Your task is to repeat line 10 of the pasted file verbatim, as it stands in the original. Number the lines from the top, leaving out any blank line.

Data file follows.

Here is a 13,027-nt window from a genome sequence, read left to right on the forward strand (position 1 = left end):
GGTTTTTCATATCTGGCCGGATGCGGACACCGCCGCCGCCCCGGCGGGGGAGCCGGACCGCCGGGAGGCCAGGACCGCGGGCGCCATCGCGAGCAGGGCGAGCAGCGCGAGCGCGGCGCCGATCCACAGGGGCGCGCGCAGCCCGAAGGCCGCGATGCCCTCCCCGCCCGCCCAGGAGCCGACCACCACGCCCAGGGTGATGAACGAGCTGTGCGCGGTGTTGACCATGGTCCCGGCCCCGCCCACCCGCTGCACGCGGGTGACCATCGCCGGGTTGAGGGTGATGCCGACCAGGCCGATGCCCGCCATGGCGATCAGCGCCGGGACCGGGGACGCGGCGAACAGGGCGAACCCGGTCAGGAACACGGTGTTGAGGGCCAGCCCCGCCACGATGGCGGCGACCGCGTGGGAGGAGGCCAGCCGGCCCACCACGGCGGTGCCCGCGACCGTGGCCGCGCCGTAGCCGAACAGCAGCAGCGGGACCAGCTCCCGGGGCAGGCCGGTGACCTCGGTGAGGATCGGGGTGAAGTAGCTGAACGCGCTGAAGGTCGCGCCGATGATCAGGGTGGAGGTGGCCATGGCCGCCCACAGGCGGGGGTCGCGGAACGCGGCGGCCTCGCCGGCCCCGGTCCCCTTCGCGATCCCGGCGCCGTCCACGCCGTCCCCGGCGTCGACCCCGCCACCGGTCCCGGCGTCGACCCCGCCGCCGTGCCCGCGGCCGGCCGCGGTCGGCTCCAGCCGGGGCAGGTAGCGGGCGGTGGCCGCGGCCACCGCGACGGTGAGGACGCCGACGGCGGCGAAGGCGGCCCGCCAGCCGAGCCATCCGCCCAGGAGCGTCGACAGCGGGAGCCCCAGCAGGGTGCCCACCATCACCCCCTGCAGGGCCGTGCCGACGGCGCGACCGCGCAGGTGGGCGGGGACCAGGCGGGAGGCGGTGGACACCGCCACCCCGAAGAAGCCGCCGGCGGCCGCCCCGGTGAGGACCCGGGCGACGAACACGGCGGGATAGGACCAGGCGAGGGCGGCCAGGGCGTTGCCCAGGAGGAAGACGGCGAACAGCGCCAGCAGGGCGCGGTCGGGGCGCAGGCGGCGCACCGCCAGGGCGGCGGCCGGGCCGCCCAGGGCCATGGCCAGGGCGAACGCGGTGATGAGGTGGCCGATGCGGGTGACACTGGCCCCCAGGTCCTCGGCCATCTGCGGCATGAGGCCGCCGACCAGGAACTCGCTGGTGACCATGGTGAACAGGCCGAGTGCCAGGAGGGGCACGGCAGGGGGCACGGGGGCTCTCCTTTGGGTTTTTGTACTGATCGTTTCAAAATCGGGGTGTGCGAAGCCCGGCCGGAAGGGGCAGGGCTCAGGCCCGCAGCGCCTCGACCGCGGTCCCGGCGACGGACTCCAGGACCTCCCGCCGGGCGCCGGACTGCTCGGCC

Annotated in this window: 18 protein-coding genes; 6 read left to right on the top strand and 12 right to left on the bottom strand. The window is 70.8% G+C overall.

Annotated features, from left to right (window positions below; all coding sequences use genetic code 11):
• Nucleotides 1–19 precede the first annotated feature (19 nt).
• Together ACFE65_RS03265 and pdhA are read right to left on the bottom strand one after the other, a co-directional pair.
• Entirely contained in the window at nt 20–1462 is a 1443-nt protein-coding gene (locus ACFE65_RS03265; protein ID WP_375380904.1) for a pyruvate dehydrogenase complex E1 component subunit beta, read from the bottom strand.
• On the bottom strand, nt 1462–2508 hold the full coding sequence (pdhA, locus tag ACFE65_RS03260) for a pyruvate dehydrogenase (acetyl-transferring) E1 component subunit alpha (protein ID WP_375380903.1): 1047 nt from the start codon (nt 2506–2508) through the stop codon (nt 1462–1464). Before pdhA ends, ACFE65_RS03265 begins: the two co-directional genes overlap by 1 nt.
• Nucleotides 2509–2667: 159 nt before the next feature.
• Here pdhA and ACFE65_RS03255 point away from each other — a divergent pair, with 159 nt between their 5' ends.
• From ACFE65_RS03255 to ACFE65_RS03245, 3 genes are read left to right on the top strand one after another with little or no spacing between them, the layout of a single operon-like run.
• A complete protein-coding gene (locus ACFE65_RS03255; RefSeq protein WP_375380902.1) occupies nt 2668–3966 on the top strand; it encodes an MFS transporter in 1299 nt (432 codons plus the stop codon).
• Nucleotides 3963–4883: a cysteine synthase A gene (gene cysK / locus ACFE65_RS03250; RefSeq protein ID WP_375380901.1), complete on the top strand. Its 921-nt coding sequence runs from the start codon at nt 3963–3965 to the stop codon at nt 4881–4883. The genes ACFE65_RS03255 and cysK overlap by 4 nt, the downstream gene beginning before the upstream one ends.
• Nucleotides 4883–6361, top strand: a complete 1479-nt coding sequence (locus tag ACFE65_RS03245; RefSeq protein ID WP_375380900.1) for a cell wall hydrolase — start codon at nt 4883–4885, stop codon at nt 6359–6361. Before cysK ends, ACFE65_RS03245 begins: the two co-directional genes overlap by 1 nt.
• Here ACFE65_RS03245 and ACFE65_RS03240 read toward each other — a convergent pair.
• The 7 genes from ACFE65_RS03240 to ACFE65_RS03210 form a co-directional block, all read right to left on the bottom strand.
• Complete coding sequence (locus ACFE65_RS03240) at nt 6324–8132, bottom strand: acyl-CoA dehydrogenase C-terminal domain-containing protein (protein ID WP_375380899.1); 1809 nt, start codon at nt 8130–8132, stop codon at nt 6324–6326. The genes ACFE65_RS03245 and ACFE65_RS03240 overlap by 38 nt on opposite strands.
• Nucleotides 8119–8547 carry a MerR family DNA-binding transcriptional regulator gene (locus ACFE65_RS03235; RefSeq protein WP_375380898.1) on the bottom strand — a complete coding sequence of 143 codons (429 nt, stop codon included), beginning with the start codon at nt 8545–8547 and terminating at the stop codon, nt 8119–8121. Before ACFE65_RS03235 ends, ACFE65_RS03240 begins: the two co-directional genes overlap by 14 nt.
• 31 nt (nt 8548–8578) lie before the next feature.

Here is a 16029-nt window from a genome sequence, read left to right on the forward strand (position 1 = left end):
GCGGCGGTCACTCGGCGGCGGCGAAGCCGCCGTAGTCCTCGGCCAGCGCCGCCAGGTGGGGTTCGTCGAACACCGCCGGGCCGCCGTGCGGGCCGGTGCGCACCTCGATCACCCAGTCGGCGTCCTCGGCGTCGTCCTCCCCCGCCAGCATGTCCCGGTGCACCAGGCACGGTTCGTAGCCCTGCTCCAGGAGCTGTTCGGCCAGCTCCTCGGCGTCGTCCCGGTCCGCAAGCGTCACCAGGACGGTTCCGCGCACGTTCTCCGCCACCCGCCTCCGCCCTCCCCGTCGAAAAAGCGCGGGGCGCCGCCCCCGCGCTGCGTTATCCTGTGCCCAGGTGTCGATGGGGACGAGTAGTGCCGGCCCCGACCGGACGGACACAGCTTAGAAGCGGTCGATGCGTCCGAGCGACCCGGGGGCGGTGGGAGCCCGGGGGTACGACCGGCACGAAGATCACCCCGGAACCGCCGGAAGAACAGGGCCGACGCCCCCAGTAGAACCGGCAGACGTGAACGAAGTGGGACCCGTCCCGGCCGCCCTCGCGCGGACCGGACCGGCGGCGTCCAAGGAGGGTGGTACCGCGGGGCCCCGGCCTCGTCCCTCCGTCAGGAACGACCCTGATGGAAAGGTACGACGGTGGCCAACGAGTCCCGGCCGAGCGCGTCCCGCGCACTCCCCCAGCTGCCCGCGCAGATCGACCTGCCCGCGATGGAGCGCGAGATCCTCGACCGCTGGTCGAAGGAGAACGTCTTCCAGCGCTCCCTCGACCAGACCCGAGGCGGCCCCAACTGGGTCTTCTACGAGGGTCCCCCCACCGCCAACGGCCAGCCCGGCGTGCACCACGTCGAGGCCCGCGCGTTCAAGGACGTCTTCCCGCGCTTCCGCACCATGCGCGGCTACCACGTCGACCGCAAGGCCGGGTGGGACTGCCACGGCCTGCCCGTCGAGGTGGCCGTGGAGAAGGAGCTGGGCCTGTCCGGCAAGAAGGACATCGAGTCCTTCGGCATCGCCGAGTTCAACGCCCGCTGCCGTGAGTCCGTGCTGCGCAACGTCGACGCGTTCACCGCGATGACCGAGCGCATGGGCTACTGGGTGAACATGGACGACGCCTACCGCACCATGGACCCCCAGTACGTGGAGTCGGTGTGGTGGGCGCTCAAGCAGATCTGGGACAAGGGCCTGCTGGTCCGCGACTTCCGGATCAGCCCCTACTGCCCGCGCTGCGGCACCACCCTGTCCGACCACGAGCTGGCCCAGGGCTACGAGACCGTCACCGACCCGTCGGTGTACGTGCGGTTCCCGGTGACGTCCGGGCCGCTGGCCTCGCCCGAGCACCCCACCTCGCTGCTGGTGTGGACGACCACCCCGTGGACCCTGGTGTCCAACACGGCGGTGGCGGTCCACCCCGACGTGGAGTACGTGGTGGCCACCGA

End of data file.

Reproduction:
• Here pdhA and ACFE65_RS03255 point away from each other — a divergent pair, with 159 nt between their 5' ends.